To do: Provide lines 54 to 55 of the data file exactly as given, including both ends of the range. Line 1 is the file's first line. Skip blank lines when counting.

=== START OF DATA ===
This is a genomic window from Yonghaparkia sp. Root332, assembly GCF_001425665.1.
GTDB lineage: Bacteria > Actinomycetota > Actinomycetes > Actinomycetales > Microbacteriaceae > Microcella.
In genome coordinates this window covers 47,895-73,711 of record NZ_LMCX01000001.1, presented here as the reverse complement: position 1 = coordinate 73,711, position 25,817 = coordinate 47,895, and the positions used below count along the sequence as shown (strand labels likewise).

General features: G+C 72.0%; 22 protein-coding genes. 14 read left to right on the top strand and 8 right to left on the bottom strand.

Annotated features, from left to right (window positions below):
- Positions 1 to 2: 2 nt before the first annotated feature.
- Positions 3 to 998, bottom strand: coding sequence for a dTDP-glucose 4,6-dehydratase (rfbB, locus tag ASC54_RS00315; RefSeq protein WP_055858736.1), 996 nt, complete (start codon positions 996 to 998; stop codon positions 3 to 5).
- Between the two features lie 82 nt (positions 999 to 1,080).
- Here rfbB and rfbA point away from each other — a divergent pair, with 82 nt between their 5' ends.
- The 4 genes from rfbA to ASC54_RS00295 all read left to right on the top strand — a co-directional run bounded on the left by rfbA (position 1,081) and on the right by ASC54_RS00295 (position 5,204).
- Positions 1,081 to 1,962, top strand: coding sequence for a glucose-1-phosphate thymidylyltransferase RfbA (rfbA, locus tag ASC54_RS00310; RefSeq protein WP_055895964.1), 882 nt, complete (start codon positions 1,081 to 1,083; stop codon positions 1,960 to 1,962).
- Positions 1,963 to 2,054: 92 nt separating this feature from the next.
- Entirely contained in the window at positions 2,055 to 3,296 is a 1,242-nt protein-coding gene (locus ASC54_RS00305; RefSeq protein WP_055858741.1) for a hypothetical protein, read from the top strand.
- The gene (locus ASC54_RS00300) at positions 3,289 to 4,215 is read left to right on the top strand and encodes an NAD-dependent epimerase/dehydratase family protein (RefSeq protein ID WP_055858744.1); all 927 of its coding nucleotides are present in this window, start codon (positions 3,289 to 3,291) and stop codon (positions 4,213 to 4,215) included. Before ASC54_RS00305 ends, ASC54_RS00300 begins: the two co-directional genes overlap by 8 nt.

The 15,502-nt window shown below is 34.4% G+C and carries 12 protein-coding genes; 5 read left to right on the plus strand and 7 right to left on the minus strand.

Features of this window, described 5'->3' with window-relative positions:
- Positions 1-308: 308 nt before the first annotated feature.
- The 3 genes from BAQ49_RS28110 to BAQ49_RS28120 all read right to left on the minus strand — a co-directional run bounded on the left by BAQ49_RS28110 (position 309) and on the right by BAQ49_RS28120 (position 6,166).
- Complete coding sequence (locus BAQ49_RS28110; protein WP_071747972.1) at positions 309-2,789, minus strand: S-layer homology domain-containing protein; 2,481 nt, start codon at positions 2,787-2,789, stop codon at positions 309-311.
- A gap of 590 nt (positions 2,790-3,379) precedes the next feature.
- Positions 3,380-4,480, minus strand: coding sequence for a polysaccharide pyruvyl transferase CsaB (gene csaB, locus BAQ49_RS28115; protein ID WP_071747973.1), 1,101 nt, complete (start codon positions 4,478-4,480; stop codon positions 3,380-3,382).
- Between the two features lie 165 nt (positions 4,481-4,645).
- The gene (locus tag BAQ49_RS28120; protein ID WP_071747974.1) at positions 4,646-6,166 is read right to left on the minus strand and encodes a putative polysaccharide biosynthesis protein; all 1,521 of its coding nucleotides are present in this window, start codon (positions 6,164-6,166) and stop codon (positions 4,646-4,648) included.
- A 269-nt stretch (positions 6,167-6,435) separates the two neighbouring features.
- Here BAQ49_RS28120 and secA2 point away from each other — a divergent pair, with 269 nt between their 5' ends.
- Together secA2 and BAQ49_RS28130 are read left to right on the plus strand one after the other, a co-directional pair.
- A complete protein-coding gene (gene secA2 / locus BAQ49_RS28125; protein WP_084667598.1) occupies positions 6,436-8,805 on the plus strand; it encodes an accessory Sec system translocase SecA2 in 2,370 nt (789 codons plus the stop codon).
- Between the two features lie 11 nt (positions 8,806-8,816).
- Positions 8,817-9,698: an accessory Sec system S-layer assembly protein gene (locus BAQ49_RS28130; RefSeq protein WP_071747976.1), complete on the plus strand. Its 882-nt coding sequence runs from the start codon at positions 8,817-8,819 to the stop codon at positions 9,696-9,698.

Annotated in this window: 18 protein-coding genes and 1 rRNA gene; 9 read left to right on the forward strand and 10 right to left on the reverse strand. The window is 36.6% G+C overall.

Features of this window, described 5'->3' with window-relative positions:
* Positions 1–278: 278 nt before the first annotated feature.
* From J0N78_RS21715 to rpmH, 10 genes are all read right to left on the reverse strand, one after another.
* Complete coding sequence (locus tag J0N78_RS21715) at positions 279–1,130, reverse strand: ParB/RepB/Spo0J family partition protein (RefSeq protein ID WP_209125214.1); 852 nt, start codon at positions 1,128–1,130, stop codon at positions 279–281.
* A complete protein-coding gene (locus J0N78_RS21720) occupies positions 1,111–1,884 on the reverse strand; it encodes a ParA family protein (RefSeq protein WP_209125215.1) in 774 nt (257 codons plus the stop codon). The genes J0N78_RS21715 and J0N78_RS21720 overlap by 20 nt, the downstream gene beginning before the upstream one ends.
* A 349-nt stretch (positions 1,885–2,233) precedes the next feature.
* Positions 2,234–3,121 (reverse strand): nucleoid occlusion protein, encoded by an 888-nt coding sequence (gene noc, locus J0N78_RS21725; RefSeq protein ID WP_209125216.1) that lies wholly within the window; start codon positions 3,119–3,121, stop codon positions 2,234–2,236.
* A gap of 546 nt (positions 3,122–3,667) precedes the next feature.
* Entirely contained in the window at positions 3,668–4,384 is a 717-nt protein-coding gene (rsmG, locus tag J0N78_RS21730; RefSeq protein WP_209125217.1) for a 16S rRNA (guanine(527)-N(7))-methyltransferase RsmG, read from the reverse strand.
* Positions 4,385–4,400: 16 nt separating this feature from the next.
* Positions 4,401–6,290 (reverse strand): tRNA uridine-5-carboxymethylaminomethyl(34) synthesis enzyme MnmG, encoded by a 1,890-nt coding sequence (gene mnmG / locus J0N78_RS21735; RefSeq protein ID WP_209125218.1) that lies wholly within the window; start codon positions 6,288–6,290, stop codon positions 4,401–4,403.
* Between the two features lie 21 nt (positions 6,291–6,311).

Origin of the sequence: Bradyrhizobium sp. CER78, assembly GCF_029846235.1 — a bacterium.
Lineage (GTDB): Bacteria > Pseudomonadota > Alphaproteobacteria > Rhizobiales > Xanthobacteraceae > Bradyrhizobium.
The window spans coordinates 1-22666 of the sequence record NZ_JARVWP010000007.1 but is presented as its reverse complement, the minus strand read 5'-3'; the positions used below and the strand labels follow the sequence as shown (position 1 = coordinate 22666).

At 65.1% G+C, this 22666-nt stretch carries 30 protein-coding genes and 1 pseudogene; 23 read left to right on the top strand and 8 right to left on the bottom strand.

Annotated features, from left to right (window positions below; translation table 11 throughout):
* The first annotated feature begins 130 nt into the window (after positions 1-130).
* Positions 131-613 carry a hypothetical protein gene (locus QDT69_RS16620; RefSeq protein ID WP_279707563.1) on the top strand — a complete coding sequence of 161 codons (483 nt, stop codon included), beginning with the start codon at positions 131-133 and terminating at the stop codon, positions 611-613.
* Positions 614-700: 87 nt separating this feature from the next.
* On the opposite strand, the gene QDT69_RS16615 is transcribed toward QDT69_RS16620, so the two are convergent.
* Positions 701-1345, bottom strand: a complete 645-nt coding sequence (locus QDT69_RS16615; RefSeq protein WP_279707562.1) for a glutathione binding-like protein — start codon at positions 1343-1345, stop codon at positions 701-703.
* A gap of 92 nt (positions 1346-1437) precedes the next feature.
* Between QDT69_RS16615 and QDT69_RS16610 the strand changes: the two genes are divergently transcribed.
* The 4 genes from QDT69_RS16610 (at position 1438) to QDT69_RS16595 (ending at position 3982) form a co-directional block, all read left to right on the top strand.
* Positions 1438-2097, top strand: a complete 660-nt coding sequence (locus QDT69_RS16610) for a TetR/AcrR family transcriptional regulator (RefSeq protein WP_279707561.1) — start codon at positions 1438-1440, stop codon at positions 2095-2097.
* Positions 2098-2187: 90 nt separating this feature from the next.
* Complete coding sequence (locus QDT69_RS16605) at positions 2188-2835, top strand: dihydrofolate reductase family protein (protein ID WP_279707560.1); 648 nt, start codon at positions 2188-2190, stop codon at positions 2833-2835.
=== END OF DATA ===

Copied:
* Between QDT69_RS16615 and QDT69_RS16610 the strand changes: the two genes are divergently transcribed.
* The 4 genes from QDT69_RS16610 (at position 1438) to QDT69_RS16595 (ending at position 3982) form a co-directional block, all read left to right on the top strand.